Daniel Njenga of Kenya collapsed into the arms of GoodLife Fitness Toronto Marathon officials yesterday, spent and unable to speak after running the 42.2-kilometre race in two hours, 29:02 minutes.
It wasn't even close to a personal best for the 32-year-old marathon veteran -- that was a 2:06:16 in the Tokyo International Marathon in 2002 -- but it might have been his most difficult.
Mumbi Kinyanjui, speaking on behalf of her nephew said Njenga just wanted to "thank God" for surviving the gruelling race through the streets of Toronto.
"He only just arrived for the race (on Friday) so he is exhausted," she said.
Kinyanjui said that Njenga wanted to finish first and that he had used up every bit of energy in his body to make it to the end.
"He is very happy," she said. "He now wants to get a massage because his legs were cramping right at the finish line."
As photographers scurried to get images of Njenga in the agony of his victory, Kinyanjui rushed to his side to offer her support and to help take him to the medical tent that was set up at the Queen's Park finish line.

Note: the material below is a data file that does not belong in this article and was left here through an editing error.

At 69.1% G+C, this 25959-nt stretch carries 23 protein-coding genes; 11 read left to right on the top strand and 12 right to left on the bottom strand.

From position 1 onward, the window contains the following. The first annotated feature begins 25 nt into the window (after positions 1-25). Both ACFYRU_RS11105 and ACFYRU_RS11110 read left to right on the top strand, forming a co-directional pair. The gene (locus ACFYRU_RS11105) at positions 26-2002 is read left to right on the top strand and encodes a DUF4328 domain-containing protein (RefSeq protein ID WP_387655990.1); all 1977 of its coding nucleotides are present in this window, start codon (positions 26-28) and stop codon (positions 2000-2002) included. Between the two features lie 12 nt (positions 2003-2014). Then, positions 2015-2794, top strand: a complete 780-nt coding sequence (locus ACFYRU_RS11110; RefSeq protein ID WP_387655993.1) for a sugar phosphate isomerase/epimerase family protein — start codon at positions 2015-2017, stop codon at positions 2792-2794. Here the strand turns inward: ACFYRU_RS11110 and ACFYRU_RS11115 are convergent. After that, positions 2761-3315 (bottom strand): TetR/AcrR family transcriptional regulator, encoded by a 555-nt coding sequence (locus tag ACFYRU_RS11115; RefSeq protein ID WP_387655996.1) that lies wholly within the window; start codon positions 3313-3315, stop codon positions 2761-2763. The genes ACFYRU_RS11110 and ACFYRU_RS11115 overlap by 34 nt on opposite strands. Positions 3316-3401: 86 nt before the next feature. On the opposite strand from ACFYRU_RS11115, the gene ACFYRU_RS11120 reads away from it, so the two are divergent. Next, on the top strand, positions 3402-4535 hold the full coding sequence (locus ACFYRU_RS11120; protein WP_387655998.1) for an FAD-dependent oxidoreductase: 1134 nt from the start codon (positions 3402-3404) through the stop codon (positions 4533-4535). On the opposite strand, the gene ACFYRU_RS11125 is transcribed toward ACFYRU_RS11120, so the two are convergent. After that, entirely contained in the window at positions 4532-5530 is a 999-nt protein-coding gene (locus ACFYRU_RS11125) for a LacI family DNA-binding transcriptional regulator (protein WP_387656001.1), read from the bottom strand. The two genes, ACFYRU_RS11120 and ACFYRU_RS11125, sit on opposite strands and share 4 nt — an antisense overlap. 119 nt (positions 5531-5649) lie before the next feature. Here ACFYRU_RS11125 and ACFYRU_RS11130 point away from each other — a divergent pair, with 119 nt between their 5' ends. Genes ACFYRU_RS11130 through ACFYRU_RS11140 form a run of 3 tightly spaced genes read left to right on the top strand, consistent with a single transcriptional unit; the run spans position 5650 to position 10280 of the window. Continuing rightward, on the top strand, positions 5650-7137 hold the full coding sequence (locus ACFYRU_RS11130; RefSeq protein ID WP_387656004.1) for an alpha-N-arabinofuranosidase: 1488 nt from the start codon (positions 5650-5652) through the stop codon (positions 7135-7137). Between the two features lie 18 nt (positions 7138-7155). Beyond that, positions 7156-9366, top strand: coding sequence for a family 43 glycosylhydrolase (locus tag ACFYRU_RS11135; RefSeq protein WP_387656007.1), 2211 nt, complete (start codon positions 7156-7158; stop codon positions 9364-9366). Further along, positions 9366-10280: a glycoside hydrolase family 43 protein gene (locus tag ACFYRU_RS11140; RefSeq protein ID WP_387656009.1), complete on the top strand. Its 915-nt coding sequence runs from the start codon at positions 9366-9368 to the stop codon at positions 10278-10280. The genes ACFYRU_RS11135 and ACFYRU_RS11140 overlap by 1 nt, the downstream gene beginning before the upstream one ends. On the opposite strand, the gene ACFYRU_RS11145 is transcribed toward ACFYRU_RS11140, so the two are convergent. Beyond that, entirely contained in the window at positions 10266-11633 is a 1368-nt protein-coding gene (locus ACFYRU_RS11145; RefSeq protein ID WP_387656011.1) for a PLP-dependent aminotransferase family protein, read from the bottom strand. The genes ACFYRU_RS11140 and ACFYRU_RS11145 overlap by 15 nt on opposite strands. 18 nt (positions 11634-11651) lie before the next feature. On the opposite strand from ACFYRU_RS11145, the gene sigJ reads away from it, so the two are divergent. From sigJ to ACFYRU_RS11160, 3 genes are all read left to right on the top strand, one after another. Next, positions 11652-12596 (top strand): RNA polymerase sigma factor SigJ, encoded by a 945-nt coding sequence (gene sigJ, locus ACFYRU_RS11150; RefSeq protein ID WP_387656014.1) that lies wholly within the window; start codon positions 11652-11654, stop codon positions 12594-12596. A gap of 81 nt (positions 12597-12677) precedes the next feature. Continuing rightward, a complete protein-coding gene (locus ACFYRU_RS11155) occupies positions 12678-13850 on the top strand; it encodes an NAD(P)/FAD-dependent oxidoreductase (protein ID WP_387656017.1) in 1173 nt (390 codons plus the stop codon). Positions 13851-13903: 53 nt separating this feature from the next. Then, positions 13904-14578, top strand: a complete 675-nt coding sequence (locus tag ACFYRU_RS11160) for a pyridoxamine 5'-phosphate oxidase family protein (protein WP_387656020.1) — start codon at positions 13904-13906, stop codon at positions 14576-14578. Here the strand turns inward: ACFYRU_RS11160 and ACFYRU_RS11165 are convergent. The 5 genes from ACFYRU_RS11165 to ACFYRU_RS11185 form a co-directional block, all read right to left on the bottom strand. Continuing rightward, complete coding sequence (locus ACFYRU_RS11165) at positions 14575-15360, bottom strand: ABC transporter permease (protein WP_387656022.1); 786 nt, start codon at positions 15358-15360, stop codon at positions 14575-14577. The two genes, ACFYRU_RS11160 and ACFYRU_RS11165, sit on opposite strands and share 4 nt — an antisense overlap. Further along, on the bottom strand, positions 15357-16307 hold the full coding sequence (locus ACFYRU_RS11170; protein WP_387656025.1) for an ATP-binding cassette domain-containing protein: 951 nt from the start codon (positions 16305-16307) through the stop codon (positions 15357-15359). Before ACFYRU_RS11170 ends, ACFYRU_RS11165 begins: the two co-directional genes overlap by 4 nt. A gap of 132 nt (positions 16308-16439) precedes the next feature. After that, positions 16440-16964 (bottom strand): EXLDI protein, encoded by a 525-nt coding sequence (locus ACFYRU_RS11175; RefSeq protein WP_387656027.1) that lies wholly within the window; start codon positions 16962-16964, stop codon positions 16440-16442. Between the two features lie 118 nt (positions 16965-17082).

A doctor and a nurse checked Njenga thoroughly and ask Kinyanjui to translate what the runner was feeling.
When it was established that he was cramping, officials called in a masseuse to ease the race winner's pain.
Yesterday wasn't the first time Njenga was the object of media attention in North America. In 2007, he was one of several long distance runners who were featured in the documentary Spirit of the Marathon.
Kinyanjui also said her nephew may not have been as prepared for yesterday's marathon as he had in the past.
"He had contacted race officials to enter the race, but he had to fly halfway around the world to get here," she said.
Njenga has been living and training in Japan for much of the past decade and only recently returned to Kenya with his wife Monicah.
"(Toronto) was a chance for him to leave home again, to earn a living" Kinyanjui said.
Although she said Njenga must travel the world to race, it is Kenya where his heart belongs.
"He uses any money he gets from running to help build schools," she said.
Toronto's James Nielsen was second overall behind Njenga at 2:30:04.None of yesterday's times threatened the race record of 2:19:17.
British runner Dawn Richardson won the women's race in a time of 2:57:47.